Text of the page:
And the most fun?

They've all been great. For me, working with Joshua Redman [on 2015] was such a blast, on tour with him, getting to hear him play every night. I learned a lot from Josh.

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In the wake of Malcolm Young's passing, Jesse Fink, author of The Youngs: The Brothers Who Built AC/DC, offers up his top 10 AC/DC songs, each seasoned with a dash of backstory.

Editor's Note: Originally published 30 July 2014.

10. “Bedlam in Belgium”
(Flick of the Switch, 1983)

This is a massively underrated barnstormer from the boys off the much-maligned (unfairly, I think) Flick of the Switch. The album was missing Mutt Lange, but the Youngs did have his very capable engineer, Tony Platt, as co-producer in the studio at Compass Point in the Bahamas. Tony’s a real pro. I think he did a perfectly fine job on this album, which also features the slamming “Nervous Shakedown”.

But what I find most interesting about “Bedlam in Belgium” is that it’s based on a fracas that broke out on stage in Kontich, Belgium, in 1977, involving Bon Scott, the rest of the band, and the local authorities. AC/DC had violated a noise curfew and things got hairy.

Yet Brian Johnson, more than half a decade later, wrote the lyrics with such insight; almost as if he was the one getting walloped by the Belgian police: He gave me a crack in the back with his gun / Hurt me so bad I could feel the blood run. Cracking lyrics, Bon-esque. Unfortunately for Brian, he was removed from lyric-writing duties from The Razors Edge (1990) onwards. All songs up to and including 2008’s Black Ice are Young/Young compositions.

Who’ll be writing the songs on the new album AC/DC has been working on in Vancouver? AC/DC fans can’t wait to hear them. Nor can I.

9. “Spellbound”
(For Those About to Rock We Salute You, 1981)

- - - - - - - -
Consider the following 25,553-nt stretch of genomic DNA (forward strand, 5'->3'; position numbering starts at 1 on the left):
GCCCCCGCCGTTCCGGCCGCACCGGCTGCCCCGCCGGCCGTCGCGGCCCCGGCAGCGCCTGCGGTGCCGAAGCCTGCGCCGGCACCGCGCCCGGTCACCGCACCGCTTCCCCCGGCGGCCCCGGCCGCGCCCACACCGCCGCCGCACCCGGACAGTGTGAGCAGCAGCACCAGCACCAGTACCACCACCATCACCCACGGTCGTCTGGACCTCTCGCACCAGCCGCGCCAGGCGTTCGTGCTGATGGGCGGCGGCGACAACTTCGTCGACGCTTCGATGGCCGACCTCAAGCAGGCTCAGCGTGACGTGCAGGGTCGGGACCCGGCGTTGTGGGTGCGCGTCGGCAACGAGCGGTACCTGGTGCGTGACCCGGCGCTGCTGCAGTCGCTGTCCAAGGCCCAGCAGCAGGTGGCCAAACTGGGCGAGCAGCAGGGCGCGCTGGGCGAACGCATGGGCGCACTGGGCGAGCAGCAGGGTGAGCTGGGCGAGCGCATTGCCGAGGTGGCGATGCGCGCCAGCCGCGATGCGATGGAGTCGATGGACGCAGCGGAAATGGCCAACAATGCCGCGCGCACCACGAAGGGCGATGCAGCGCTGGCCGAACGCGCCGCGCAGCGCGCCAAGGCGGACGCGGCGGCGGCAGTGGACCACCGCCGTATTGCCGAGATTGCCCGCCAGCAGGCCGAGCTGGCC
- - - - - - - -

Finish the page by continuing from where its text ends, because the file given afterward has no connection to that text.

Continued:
"Spellbound" really stands as a lasting monument to the genius of Mutt Lange, a man whose finely tuned ear and attention to detail filed the rough edges of Vanda & Young–era AC/DC and turned this commercially underperforming band for Atlantic Records into one of the biggest in the world. On “Spellbound” AC/DC sounds truly majestic. Lange just amplifies their natural power an extra notch. It’s crisp sounding, laden with dynamics and just awesome when Angus launches into his solo.

“Spellbound” is the closer on For Those About to Rock We Salute You, the last album Lange did with AC/DC, so chronologically it’s a significant song; it marks the end of an important era. For Those About to Rock was an unhappy experience for a lot of people. There was a lot of blood being spilled behind the scenes. It went to number one in the US but commercially was a massive disappointment after the performance of Back in Black. Much of the blame lies at the feet of Atlantic Records, then under Doug Morris, who made the decision to exhume an album they’d shelved in 1976, Dirty Deeds Done Dirt Cheap, and release it in-between Back in Black and For Those About to Rock.

In the book Phil Carson, who signed AC/DC to Atlantic, calls it “one of the most crass decisions ever made by a record-company executive” and believes it undermined sales of For Those About to Rock.

8. “Down Payment Blues”
(Powerage, 1978)

This is one of the best songs off Powerage -- perhaps the high point of Bon Scott as a lyricist -- but also significant for its connection to “Back in Black”. There are key lines in it: Sitting in my Cadillac / Listening to my radio / Suzy baby get on in / Tell me where she wanna go / I'm living in a nightmare / She's looking like a wet dream / I got myself a Cadillac / But I can't afford the gasoline.

Bon loved writing about Cadillacs. He mentions them in “Rocker” off the Australian version of TNT and the international release of Dirty Deeds Done Dirt Cheap: Got slicked black hair / Skin tight jeans / Cadillac car and a teenage dream.

Then you get to “Back in Black”. Bon’s dead but the lyrics have this spooky connection to “Down Payment Blues”: Back in the back / Of a Cadillac / Number one with a bullet, I’m a power pack.

Why was Brian singing about riding around in Cadillacs? He’d just joined AC/DC, wasn’t earning a lot and was on his best behavior. Bon had a reason to be singing about money. He was writing all the songs and just had a breakthrough album with Highway to Hell. Which begs the question: Could Bon also have written or part written the lyrics to “Back in Black”?

Bon’s late mother Isa said in 2006: “The last time we saw him was Christmas ’79, two months before he died. [Bon] told me he was working on the Back in Black album and that that was going to be it; that he was going to be a millionaire.”

7. “You Shook Me All Night Long”
(Back in Black, 1980)

Everyone knows and loves this song; it’s played everywhere. Shania Twain and Celine Dion have covered it. It’s one of AC/DC’s standbys. But who wrote it?